[dropcap]S[/dropcap]he seems to be the woman of the year. An entire day has been named after her. She’s been nominated for the Nobel Peace Prize. After having survived from gunshots fired by the Taliban, she’s seemingly become the spokeswoman for girls’ education in underdeveloped societies. Only 16 years old, her name is Malala Yousafzai.
However, while many admire and appreciate her success, reception of Malala is mixed. Journalists such as Assed Baig or Sofia Ahmed respectively claim the West has “hijacked Malala’s message,”or that she is “being exploited by the West and its stooges.” Others on social media have spread a letter allegedly written by a Taliban leader addressed to Malala, with some conspiracy theorists going so far as to say that Malala is a CIA agent in the working.
Despite all that, there lie several problems with the rhetoric and discourse expressed by people such as Assed Baig or Sofia Ahmed. In their finger-pointing at the West, they almost undermine and fail to acknowledge Malala’s accomplishments or message. Baig at least directly mentions that: “There is no justifying the brutal actions of the Taliban,” and that he “…support[s] Malala, [and] support[s] the right to education for all.” However, Ahmed’s rants seem to imply that she is upset and frustrated at the fact Malala received a platform of influence from the West, because other girls like Malala are “…sold to the highest bidders in order to be raped, tortured and kept in a metal cage.”
This type of discourse and rhetoric highlights a larger issue in the overall western Muslim community. There lies an innate anti-white, leftist-victim-mentality, and inferiority complex amongst Muslims when they continually blame the West, as if the West is wholly responsible for every single tragedy around the world. They speak as if the West is a single, monolithic entity with united fronts and opinions. They fail to understand “the West” including its media, society, and government, is comprised of a multitude of groups that are often at odds with one another. As a result, instead of identifying specific individuals or groups operating in “the West,” Muslims end up blaming the entire “West.”
This West-blaming has led me to two observations. What I find interesting is how Muslims utilize the West as a scapegoat for their problems in the very same manner they argue the West is utilizing Malala to justify its moral crusade. What I found ironic is how certain Western elements have entailed Muslims with some privileges, such as the very privilege that enables Muslims to point fingers at and blame “the West.”
This inferiority complex has caused Muslims to see the glass as half-empty rather than being half-full. While it is true there are hundreds of other Malalas who have been killed and silenced by the U.S. through its drone program, why are we not unable to view Malala Yousafzai as the representative of these silenced and forgotten voices? She herself in a recent meeting with Obama has stated how she “…expressed [her] concerns that drone attacks are fueling terrorism. Innocent victims are killed in these acts, and they lead to resentment among the Pakistani people.” If not for the platforms and voice given to her by certain Western outlets, how else would she or any other Malala be able to voice such opinions worldwide?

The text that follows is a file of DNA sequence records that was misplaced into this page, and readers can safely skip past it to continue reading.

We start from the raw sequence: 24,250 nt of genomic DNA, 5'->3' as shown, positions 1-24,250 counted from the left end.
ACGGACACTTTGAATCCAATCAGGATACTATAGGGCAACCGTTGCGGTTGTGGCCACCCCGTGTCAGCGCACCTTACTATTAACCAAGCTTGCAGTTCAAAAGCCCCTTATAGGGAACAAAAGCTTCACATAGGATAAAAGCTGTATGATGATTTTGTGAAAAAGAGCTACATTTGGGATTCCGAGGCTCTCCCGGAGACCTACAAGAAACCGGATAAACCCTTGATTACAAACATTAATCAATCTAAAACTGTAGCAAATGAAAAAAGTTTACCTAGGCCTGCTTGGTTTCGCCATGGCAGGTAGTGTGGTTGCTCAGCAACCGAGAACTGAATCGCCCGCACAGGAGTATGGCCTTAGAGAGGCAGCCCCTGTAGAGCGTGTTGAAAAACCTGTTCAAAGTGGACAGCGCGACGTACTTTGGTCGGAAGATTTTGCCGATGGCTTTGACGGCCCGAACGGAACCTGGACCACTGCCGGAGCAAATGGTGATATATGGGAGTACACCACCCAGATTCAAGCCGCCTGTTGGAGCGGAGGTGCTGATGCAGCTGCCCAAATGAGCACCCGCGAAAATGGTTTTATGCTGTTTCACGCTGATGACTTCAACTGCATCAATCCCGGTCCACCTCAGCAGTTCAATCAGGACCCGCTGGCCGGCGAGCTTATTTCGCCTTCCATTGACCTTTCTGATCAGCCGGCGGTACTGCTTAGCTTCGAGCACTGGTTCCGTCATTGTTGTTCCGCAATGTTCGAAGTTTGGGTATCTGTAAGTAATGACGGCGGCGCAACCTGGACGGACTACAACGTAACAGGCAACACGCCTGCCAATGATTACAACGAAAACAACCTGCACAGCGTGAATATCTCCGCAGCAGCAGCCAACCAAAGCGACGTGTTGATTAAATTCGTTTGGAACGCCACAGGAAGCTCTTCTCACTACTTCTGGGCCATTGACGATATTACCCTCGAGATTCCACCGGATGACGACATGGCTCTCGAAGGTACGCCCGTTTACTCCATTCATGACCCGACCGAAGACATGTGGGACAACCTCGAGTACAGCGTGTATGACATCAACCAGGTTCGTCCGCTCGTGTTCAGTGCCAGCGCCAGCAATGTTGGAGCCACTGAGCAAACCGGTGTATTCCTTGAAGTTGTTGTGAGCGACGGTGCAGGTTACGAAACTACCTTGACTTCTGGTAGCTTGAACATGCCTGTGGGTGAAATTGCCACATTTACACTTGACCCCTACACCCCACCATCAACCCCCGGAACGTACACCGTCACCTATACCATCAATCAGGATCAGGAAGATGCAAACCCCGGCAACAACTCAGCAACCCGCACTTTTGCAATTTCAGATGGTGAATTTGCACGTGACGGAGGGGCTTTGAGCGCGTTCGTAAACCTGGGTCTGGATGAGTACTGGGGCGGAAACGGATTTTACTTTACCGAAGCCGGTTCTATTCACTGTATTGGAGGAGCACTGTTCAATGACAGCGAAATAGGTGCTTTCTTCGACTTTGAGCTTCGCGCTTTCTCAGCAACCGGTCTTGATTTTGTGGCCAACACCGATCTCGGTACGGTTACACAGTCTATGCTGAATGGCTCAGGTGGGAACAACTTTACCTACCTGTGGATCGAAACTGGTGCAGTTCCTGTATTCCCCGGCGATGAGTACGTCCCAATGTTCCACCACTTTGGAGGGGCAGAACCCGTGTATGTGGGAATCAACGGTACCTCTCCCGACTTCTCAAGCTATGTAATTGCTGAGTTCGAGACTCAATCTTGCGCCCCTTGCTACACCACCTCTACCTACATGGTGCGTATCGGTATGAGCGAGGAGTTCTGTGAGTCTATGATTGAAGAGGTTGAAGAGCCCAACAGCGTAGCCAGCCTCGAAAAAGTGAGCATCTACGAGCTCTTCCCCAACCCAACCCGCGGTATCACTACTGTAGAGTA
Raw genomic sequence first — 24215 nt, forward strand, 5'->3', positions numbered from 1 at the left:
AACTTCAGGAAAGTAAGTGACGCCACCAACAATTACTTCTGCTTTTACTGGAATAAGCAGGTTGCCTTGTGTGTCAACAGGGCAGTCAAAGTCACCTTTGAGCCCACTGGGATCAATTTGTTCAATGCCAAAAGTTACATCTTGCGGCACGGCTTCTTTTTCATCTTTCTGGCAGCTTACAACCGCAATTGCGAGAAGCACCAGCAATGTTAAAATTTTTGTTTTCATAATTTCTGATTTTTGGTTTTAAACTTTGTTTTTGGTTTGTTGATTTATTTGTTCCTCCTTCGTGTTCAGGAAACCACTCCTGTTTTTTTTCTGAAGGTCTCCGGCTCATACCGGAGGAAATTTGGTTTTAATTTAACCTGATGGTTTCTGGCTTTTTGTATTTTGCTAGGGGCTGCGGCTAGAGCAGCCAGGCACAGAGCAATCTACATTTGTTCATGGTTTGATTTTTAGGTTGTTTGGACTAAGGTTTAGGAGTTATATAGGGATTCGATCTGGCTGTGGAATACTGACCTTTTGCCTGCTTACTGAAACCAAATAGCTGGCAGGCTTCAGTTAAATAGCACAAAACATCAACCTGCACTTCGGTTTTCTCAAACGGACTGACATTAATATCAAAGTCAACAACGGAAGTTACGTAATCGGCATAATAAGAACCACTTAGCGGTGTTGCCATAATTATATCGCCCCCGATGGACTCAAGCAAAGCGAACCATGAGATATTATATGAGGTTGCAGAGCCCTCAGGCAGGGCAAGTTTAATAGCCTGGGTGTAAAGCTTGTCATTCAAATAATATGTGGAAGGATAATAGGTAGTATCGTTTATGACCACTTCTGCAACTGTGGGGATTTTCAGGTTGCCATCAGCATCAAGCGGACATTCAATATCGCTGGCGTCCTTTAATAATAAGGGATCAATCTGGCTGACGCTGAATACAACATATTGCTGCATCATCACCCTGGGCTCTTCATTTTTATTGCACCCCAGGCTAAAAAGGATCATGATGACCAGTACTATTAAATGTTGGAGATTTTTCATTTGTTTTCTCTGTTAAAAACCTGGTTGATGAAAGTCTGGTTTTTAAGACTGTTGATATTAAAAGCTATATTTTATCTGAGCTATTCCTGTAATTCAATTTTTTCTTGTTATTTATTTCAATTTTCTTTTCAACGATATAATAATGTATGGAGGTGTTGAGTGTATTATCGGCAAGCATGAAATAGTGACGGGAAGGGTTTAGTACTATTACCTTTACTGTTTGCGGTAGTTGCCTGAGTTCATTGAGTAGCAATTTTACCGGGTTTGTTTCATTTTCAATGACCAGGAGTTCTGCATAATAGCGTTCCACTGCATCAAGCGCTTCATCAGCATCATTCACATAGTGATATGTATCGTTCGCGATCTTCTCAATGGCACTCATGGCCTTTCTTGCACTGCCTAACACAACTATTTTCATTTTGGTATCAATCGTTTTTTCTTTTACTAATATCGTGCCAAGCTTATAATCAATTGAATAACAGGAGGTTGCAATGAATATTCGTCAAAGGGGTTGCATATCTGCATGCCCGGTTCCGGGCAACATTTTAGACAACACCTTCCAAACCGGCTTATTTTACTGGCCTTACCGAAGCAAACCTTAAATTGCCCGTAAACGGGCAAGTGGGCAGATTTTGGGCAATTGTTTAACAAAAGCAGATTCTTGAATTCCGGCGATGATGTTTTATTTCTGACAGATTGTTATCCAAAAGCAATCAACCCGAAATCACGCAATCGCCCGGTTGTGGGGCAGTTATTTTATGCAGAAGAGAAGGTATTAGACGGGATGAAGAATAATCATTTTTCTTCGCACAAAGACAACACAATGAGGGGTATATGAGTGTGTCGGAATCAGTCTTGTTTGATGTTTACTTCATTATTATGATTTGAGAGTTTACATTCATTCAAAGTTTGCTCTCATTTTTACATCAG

The West is not free of errors or misdeeds. There is no doubt that certain Western media outlets are utilizing Malala’s story in order to justify the U.S. military’s moral crusade in areas of Afghanistan or Pakistan. However, a fine line must be drawn between criticizing how specific media outlets are handling her story or the atrocities committed by the U.S. military versus ousting the entire “West” parading her like a puppet on strings. The latter view dangerously and implicitly strips Malala of her individuality and personality.
Malala herself has recently responded to such criticisms accusing her of being a “Western puppet.” In an interview with BBC television, the teenager has reaffirmed her Pakistani identity and pride. She also repeated her vision of bringing education to children in poverty-stricken and war-torn nations around the world. Lastly, Malala stated that she wants to be a leader in Pakistan, and not “the West,” because she does not ” want to be a politician in a country which is already developed.”
In closing, rather than continually blaming and attacking the West for every single problem, we as a Muslim community should strive to be thankful for the privileges the West has entailed us, while criticizing it objectively at the same time. Externally, we need to stop West-goating, and instead utilize some of the privileges given to us by certain Western elements for political activism, action, and lobbying. Internally, we need to shed our inferiority complex and victim mentality, and create our own voice regarding people such as Malala Yousafzai.
featured photo: Adaptation of photograph by The UN Women Gallery, available under a Creative Commons Attribution license. Copyright © 2013 UN Women Gallery
second photo: Time magazine cover page, April 29/May 6, 2013 issue